Mute, Duncan Jones, 2018
Any proper reference to ‘cyberpunk’ worth its salt will also see fit to invoke the genre’s godfather, William Gibson. This is good critical protocol. Yet the overwhelmingly negative reaction among critics to Duncan Jones’ new SF-noir Mute suggests few ever made it past the first sentence of Neuromancer: “the sky above the port was the color of television, tuned to a dead channel.”
A better verbal crystallization of what we now refer to as the ‘Blade Runner aesthetic’ (and what the production design of Mute unabashedly apes) probably wasn’t written. And yet, for all the two have been critically conjoined, Blade Runner was never an especially close likeness of Gibson-brand cyberpunk. Blade Runner’s characters and dialogue conformed heavily to noir tropes in a way Gibson’s never did. Gibson pointedly complicated and ornamented his stories with detail and diversion, as a means of suggestive world building – Blade Runner, like plenty of good cinema, simplifies and essentializes as a principle of form.
Mute, a two hour odyssey through the subterra of a future Berlin, embraces this yen for literary tangent (it may, in this way, more closely resemble something like Terry Gilliam’s Brazil than Blade Runner – Gilliam never balked at a noisy composition). Its central thread sees Alexander Skarsgård as the titular mute, attempting to locate his missing girlfriend, Naadirah (Seyneb Saleh), after she abruptly disappears. Balanced almost in kind is a secondary narrative following homesick yank Cactus (Paul Rudd), a this-scalpel-for-hire AWOL military surgeon hustling for forged travel papers to spirit himself and his daughter back to the US.
Between these two avenues of approach, as well as the film’s many easter egg asides, Jones constructs an engagingly cohesive diorama of morally kaput substrata, one that distinguishes Mute as an original weave of its shopworn neon threads – although it might be said that, side-by-side, the lurching, Pynchonesque vim of the Cactus storyline can make the film’s flagship narrative (your garden variety rabbit hole sleuth) feel a little drab. Rudd’s Cactus is a garrulous, hard-drinking counterpoint to the looming abstemious hulk of Leo, and it’s his gusto in the role – alongside Justin Theroux’s Duck, an ex-Army buddy – that becomes the lifeblood of the film. They’re Gibson’s kind of characters, too: all loud, unrefined edges draped over distinct technical (here medical) proficiency, plying a highly specialized trade in damp grottos, displaced in space.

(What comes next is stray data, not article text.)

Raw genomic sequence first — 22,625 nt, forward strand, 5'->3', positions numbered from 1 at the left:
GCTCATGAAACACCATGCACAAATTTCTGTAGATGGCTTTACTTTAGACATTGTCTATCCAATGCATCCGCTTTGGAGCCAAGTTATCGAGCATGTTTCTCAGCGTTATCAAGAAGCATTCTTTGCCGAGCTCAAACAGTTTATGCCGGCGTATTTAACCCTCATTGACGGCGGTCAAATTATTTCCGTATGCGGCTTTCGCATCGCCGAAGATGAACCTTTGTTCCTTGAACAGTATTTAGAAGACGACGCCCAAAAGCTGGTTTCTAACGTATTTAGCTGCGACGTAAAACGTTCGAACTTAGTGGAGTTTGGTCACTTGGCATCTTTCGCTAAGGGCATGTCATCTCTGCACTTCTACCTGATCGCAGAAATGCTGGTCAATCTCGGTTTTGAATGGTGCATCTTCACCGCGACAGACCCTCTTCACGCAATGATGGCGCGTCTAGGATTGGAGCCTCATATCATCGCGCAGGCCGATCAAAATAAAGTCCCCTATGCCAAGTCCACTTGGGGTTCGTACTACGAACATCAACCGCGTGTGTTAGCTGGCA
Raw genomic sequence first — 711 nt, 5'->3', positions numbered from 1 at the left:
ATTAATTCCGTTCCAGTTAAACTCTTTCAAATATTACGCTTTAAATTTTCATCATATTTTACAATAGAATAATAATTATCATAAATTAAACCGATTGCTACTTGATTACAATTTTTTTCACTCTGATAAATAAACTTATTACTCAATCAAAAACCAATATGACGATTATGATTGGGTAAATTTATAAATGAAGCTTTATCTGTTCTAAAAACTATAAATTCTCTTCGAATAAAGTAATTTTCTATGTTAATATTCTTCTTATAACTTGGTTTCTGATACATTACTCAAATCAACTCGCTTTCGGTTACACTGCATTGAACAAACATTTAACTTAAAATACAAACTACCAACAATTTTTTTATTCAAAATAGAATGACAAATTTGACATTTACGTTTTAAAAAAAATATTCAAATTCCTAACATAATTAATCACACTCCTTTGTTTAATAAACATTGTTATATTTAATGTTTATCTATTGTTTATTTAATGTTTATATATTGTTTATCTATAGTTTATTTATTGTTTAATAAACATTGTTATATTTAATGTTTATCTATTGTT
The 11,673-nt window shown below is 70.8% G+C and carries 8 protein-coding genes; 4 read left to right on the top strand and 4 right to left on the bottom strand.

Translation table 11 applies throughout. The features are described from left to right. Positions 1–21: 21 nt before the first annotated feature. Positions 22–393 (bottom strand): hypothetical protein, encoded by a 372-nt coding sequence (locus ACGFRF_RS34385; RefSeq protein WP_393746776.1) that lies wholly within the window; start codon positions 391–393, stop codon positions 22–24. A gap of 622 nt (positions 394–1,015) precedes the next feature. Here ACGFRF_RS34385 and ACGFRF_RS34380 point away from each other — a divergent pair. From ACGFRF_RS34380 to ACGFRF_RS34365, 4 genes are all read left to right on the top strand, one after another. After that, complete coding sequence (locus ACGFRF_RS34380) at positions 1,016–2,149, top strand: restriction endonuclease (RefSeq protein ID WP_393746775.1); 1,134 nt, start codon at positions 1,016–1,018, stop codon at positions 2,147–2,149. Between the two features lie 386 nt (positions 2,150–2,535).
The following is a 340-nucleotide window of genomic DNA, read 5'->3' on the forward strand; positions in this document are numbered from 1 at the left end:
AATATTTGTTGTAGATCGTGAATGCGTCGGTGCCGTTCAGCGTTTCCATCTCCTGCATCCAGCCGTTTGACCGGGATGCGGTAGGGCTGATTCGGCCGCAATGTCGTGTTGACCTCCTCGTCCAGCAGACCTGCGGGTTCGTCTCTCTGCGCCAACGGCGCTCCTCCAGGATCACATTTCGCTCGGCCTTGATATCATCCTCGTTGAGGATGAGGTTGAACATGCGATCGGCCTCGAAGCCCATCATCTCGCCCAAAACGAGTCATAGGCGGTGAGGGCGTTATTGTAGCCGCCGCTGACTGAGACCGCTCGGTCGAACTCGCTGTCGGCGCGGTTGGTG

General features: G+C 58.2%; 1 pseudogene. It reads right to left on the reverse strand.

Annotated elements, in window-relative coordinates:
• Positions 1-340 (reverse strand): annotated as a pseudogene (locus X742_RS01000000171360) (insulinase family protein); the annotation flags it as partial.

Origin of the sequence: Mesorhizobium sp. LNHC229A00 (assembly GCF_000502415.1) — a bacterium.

Jones clearly caught a head of wind with these two, but it’s his steadiness of hand in playing the pair’s obvious screen charisma against their (increasingly) sinister qualities that charges their story. There’s nothing quite as complicated going on with Skarsgård’s Leo, a sort of holy innocent in this cesspool, albeit one with a taste for sudden and efficient violence if the occasion suits. Here we’re on often slightly shakier ground – certain setups and payoffs (a lovingly hand carved bedpost latterly employed as a bludgeon) registering rather trite, the central emotional thrust never quite convincing.
Not to say that he’s an unsuitable hero for this story. Literally mute owing to a childhood tragedy, Leo – a somewhat idiosyncratically practicing Amish – also eschews most modern conveniences of technology. The obvious commentary here is that anyone swimming upstream against the onrush of the new social technologies will soon not have a voice – but to his credit Jones doesn’t over egg the pudding, instead allowing the idea to find its footing in the nooks and crannies of the narrative.
In an early scene, for example, before her disappearance, Naadirah rather force-gifts Leo a phone – a chunky, hard-cornered version of what we’d recognize as a smartphone (the rest of the world seem to have moved on to aural-optical implants and pendant necklaces). The phone, as employed by Leo, is a purely functional device – a means to communicate, and used only when needed.
This demotion of the hardware’s contemporary characteristics (as an ubiquitous personal augmentation, a means to project and promote the self) reaches its zenith in one of the film’s most compelling scenes: a patient, painful, anti-Google sequence in which, tracking a lead armed only with a landline number, Leo must stockpile and scour the print telephone directories for the associated address.
There’s a potency in this idea – the telephone returned to its origin and most fundamental mechanics, tied to a physical location, valuable only as a tool to reach out to others.
It’s in moments like these that Jones most effectively delivers on his concept. His city is noise, a casino floor vying for all free attention, and increasingly so too is our notion of communication: information given and consumed in alarming quantities, in radically shifting contexts. For Leo, unable to indulge, unable to divulge, navigating this metropolis through the base principles of its operations, what distils is a simplicity of purpose, a clarity of thought. When he finally speaks, sparely, in the film’s closing scenes, it’s to reach out to someone – and only as needed.
Verdict: worth a look.